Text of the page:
The result is major harm and extensive remedial work.

When cement mortar is used in the repair process it also waterproofs joints making it difficult for moisture to escape. It then becomes trapped and the result is rising damp and decayed bricks.

One can always tell a good lime mortar finish as - although it may be trowelled in - it will have been brush finished. Without this brushing process there is no open texture. The negation of this means the joint is not weatherproofed.

Above, this Edwardian house in Poundon had suffered damp therefore the cement mortar was removed and replaced with lime mortar

The traditional and correct practise of brushing is in direct contrast to incorrect trowel finished joints - the consistency of lime mortar simply does not lend itself to this. When lime mortar is correctly brush finished, the aggregates are brought to the surface.

Freezing temperatures or not conducive to brickwork repairs, but neither are baking hot summers. In either case, the newly pointed brickwork needs to be protected with hessian when temperatures are extreme.


Advice: there are still a great many people who are uninformed concerning the correct material for use on old houses. And there are those who will trade on this. Some who lack integrity will pretend they are using lime mortar when in fact they are using white cement. This enables them to complete the work quicker whilst saving money on materials. One must always exercise caution.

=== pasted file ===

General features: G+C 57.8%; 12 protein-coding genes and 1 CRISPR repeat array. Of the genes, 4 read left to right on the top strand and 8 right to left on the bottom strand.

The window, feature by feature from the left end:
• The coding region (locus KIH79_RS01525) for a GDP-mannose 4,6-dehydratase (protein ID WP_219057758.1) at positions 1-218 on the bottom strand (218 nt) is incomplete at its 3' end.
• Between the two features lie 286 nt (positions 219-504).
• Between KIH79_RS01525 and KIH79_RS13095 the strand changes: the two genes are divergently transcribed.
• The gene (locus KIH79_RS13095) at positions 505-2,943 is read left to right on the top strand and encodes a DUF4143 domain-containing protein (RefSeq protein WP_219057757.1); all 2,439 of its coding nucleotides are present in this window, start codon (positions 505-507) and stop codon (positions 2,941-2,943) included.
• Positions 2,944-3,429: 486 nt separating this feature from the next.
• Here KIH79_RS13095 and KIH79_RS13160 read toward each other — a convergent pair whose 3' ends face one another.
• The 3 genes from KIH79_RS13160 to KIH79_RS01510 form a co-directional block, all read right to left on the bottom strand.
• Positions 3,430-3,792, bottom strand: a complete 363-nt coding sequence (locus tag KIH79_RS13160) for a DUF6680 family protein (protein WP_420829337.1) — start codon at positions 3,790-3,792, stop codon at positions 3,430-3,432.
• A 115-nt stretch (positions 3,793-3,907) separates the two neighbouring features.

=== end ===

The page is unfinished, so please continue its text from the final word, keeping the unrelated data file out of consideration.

There's also the problem of hydrated lime. This is NOT natural hydraulic lime (NHL). Unfortunately it is something which many people - including some tradesmen - confuse with hydraulic lime when the use of lime mortar is specified. 

Although hydrated lime (otherwise known as lime hydrate) will work as a pointing mortar, it is inferior to both NHL and lime putty. It often only used as a plasticiser in cement mortar. Older lime hydrate becomes inert and is only of use a plasticiser in cement mortars.

The problem with mortar guns:

These are not best practise as the mortar needs to be almost liquid to pass through the nozzle. When the excess moisture dries it leaves an open structure in the joint. This then makes lime mortar a poor conductor of water molecules and also renders it prone to frost damage. Guns are for sloppy cement mortar. 

Lime putty (non-hydraulic lime).

This superb for pointing brickwork and comes in a number of guises - either on its own or premixed with sand. 


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For repointing in Lechlade, Eastleach, Holywell, Westwell, Signet, Shilton, Windrush, Fulbrook, Aston, Faringdon, Fairford, Kempsford, Buscot, Pusey, Yelford, Brighthamsted, Eynsham, Bampton, Swindon, Stanford in the Vale, Wantage, Buckland, Lambourn, Oxford, Wootton, Woodstock, Witney, Burford, Finstock, Kidlington, Blenheim, Coombe, Stonesfield, Bladon, Hailey, Long Hanborough, Abingdon, Tackley, Minster Lovell, Fyfield, Southrop, Inglesham, Highworth, Fernham, Watchfield, Shrivenham, Uffington, Coxwell, East Hanney, West Hanney, Stow-on-the-Wold, Moreton-in-the-Marsh.